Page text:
Senator Tom Harkin
Four of Senator Harkin's siblings have passed away from cancer.
I'm the youngest of six children, of which there were four boys and two girls. Neither one of my parents has had cancer. In fact, in the small town I'm from—a town of about 150 people—cancer was unknown. We never even heard about it when I was little.
Later on, my oldest sister came down with breast cancer, and she had a relatively young family. Where she was living at the time, there was no early screening or anything like that. She was the first to pass away from breast cancer. Of course, we were all at the funeral. My other sister was there, not even knowing that she, too, at that time also had breast cancer. She got diagnosed a little bit later. Within a year and a half of my first sister's death, my second sister died of breast cancer. She also had a young family.
Maybe a dozen years after that, my next oldest brother came down with thyroid cancer, which usually is a cancer that's very treatable. But it had already metastasized, and then he succumbed to that. Then my oldest brother, who had been disabled all his life—he'd been deaf—came down with prostate cancer and it, too, had metastasized. He passed away. Four of my siblings have died of cancer. There's only two of us left. Now what's happened is that my oldest sister's oldest daughter has been diagnosed with breast cancer. Although hers was detected early and we have great hopes for her, it's really got my whole family kind of shook up. We've been touched very deeply by cancer in my family.
When I first came to Congress, I had not focused that much on cancer. It was just something I knew was out there. Of course, after my two sisters died of breast cancer, I became involved in the whole movement on breast cancer. When my other brother got thyroid cancer, I thought, "What's going on here?" That's about the time I came to the Senate and got on the Appropriations Committee that funds the National Institute of Health and the National Cancer Institute. I began to really focus a lot of my attention on research and to get more money, hoping that we can make some major breakthroughs.
In the beginning, I was the first one to chair the committee that funded the Human Genome Project, because I think there are some genes that we have to look at, in terms of cancer. It got me to the point where I have dedicated most of my Senate career to really focusing on cancer and getting the kind of money for research that we need to find the causes, the cures and, hopefully, some form of vaccination or immunization for cancer. I still believe that's going to happen.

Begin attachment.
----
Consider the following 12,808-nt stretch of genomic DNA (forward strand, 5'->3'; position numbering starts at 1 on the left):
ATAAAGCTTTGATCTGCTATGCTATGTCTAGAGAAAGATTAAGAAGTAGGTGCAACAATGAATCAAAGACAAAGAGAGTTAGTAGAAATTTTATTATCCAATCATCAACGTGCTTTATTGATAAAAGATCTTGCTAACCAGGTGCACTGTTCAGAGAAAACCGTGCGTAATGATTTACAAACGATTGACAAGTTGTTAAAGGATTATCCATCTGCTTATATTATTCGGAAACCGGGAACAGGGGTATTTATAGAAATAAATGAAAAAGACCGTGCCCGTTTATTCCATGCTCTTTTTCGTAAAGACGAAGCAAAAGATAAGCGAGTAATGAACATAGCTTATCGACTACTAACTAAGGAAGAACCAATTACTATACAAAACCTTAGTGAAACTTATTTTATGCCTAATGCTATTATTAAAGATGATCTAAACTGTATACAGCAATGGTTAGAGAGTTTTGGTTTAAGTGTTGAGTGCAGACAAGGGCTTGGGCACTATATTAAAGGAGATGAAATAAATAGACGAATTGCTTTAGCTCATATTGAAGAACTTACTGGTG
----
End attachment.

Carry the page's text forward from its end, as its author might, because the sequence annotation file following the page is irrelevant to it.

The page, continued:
There are several aspects of being a cancer survivor that I have become aware of and have worked with over the years. First was discrimination. I can remember when people talked about cancer as being a communicable disease. They thought, "My gosh, I can't work near you, because I could get cancer from you." I'm the author of the Americans with Disabilities Act. When we wrote that bill and got that bill through, we even envisioned putting in the language, "discrimination against those who might have something like cancer and people who discriminate against people with cancer." One of the most famous Supreme Court cases dealt with a woman who had had breast cancer and had sued because she had been fired from her job. We still confront this discrimination against people, so that's one area, breaking down the old myths and stereotypes.
Secondly, making sure that people know that they can have a full life after having been treated for cancer. I have a lot of friends who have been treated for various forms of cancer, who are perfectly healthy today and leading full, normal, healthy, active lives.
I think that message has to get through to people, too, that there are treatments out there. Get it early. I still believe if my two sisters had been diagnosed early, they would never have died of breast cancer. But that's the deal, you've got to get early screening, early treatment, and then you can have a full life.
I have lived through a lot of cancer in my family and have seen the devastating effects that it has on the family and on those around you. I've seen other friends who have had cancer, but who have been treated, and it's almost like, "My life's over." What the Lance Armstrong Foundation is doing is giving courage to people. Look at what Lance Armstrong has done, for crying out loud. That gives courage to people. There is no need for anyone who's had cancer and been treated for cancer to even remotely think that they can't do what they did before. Of course they can. To me, that's what the Foundation is doing: giving this hope and courage to people to say, "Look, you can go on and have a full, rich, meaningful life even though you've had cancer." Just like any other illness, any other disease.